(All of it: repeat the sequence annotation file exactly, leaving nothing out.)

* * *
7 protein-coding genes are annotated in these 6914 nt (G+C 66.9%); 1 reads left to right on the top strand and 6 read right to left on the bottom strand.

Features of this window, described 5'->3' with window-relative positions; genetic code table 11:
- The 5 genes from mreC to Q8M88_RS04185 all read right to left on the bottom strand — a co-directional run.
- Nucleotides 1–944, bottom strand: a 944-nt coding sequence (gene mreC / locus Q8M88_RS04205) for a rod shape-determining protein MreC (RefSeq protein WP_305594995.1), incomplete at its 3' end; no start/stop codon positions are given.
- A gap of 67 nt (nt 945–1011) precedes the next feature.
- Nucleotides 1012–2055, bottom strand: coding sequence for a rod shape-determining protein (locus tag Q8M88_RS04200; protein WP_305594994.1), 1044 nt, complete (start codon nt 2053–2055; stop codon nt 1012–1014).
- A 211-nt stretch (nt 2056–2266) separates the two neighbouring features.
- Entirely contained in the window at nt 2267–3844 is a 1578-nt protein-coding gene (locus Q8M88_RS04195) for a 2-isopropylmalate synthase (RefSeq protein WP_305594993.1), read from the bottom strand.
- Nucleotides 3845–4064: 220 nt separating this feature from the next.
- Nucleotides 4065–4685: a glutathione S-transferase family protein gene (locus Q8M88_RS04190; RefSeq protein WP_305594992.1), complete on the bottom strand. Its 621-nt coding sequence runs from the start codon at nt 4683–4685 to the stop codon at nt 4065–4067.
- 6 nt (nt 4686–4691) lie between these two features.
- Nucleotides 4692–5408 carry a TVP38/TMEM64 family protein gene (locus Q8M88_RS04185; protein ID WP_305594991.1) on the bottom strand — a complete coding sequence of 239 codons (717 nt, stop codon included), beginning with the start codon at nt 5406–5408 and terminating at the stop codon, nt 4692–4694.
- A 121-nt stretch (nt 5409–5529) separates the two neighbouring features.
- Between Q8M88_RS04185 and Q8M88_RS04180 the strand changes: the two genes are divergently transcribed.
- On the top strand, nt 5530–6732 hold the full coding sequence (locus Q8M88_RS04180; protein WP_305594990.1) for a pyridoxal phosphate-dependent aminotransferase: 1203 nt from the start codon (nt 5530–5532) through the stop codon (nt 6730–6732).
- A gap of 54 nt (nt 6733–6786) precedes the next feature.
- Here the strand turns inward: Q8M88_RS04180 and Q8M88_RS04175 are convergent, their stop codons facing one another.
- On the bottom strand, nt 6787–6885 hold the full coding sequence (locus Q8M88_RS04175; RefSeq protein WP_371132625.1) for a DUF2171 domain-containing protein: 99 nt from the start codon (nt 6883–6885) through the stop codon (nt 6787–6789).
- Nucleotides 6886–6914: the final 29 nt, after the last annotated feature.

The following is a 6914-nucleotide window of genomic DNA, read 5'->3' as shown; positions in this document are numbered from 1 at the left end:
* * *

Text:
7 protein-coding genes are annotated in these 6914 nt (G+C 66.9%); 1 reads left to right on the top strand and 6 read right to left on the bottom strand.

Features of this window, described 5'->3' with window-relative positions; genetic code table 11:
- The 5 genes from mreC to Q8M88_RS04185 all read right to left on the bottom strand — a co-directional run.
- Nucleotides 1–944, bottom strand: a 944-nt coding sequence (gene mreC / locus Q8M88_RS04205) for a rod shape-determining protein MreC (RefSeq protein WP_305594995.1), incomplete at its 3' end; no start/stop codon positions are given.
- A gap of 67 nt (nt 945–1011) precedes the next feature.
- Nucleotides 1012–2055, bottom strand: coding sequence for a rod shape-determining protein (locus tag Q8M88_RS04200; protein WP_305594994.1), 1044 nt, complete (start codon nt 2053–2055; stop codon nt 1012–1014).
- A 211-nt stretch (nt 2056–2266) separates the two neighbouring features.
- Entirely contained in the window at nt 2267–3844 is a 1578-nt protein-coding gene (locus Q8M88_RS04195) for a 2-isopropylmalate synthase (RefSeq protein WP_305594993.1), read from the bottom strand.
- Nucleotides 3845–4064: 220 nt separating this feature from the next.
- Nucleotides 4065–4685: a glutathione S-transferase family protein gene (locus Q8M88_RS04190; RefSeq protein WP_305594992.1), complete on the bottom strand. Its 621-nt coding sequence runs from the start codon at nt 4683–4685 to the stop codon at nt 4065–4067.
- 6 nt (nt 4686–4691) lie between these two features.
- Nucleotides 4692–5408 carry a TVP38/TMEM64 family protein gene (locus Q8M88_RS04185; protein ID WP_305594991.1) on the bottom strand — a complete coding sequence of 239 codons (717 nt, stop codon included), beginning with the start codon at nt 5406–5408 and terminating at the stop codon, nt 4692–4694.
- A 121-nt stretch (nt 5409–5529) separates the two neighbouring features.
- Between Q8M88_RS04185 and Q8M88_RS04180 the strand changes: the two genes are divergently transcribed.
- On the top strand, nt 5530–6732 hold the full coding sequence (locus Q8M88_RS04180; protein WP_305594990.1) for a pyridoxal phosphate-dependent aminotransferase: 1203 nt from the start codon (nt 5530–5532) through the stop codon (nt 6730–6732).
- A gap of 54 nt (nt 6733–6786) precedes the next feature.
- Here the strand turns inward: Q8M88_RS04180 and Q8M88_RS04175 are convergent, their stop codons facing one another.
- On the bottom strand, nt 6787–6885 hold the full coding sequence (locus Q8M88_RS04175; RefSeq protein WP_371132625.1) for a DUF2171 domain-containing protein: 99 nt from the start codon (nt 6883–6885) through the stop codon (nt 6787–6789).
- Nucleotides 6886–6914: the final 29 nt, after the last annotated feature.

The following is a 6914-nucleotide window of genomic DNA, read 5'->3' as shown; positions in this document are numbered from 1 at the left end: